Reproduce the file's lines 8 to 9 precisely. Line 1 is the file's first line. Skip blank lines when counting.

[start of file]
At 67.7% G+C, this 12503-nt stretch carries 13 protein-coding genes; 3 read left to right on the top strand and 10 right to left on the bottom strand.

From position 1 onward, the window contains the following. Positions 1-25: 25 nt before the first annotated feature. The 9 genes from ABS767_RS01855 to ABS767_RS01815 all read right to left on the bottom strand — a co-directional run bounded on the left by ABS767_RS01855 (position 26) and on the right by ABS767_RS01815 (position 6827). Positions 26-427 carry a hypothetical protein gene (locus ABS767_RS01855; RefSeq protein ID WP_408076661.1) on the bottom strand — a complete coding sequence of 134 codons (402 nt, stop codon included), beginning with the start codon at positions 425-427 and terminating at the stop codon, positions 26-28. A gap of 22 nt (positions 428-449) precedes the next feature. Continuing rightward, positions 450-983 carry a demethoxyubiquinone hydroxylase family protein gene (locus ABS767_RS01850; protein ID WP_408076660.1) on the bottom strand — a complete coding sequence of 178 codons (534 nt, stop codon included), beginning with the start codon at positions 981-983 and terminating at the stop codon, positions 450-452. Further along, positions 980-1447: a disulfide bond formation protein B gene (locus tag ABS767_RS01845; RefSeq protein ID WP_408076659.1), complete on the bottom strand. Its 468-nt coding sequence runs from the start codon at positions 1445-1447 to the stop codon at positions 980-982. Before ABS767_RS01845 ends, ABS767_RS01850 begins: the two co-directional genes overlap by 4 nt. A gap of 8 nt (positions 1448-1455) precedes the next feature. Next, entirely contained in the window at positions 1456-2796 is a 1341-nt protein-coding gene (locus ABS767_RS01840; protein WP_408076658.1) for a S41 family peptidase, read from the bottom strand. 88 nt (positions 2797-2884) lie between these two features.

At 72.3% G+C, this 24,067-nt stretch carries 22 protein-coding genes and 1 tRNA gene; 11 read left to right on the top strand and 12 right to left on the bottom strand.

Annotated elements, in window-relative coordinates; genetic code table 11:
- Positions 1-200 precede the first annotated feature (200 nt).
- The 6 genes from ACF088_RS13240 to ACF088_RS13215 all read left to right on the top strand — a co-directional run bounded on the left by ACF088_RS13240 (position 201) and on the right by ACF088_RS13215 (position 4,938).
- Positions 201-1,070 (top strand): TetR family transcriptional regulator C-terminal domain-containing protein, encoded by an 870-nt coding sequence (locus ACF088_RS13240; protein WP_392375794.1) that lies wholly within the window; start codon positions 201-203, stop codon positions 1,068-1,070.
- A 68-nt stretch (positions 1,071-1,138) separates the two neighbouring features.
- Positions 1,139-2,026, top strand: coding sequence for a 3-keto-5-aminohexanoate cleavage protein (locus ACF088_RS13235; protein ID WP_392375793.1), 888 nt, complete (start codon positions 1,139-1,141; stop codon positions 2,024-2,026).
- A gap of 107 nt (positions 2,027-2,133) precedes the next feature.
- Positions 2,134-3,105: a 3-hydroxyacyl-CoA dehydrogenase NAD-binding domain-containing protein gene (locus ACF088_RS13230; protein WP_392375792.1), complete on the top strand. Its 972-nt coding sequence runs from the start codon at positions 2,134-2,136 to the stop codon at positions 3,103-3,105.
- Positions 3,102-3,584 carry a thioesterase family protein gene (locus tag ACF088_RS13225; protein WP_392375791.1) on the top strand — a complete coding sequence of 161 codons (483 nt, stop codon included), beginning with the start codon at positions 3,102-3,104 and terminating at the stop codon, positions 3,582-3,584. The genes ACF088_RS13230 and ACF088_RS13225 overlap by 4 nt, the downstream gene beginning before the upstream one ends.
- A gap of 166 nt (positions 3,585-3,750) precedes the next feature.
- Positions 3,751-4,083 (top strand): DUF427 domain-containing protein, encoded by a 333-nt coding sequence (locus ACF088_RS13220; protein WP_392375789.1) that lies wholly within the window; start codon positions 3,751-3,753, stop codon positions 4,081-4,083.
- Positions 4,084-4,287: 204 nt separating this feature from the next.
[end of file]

- A 68-nt stretch (positions 1,071-1,138) separates the two neighbouring features.
- Positions 1,139-2,026, top strand: coding sequence for a 3-keto-5-aminohexanoate cleavage protein (locus ACF088_RS13235; protein ID WP_392375793.1), 888 nt, complete (start codon positions 1,139-1,141; stop codon positions 2,024-2,026).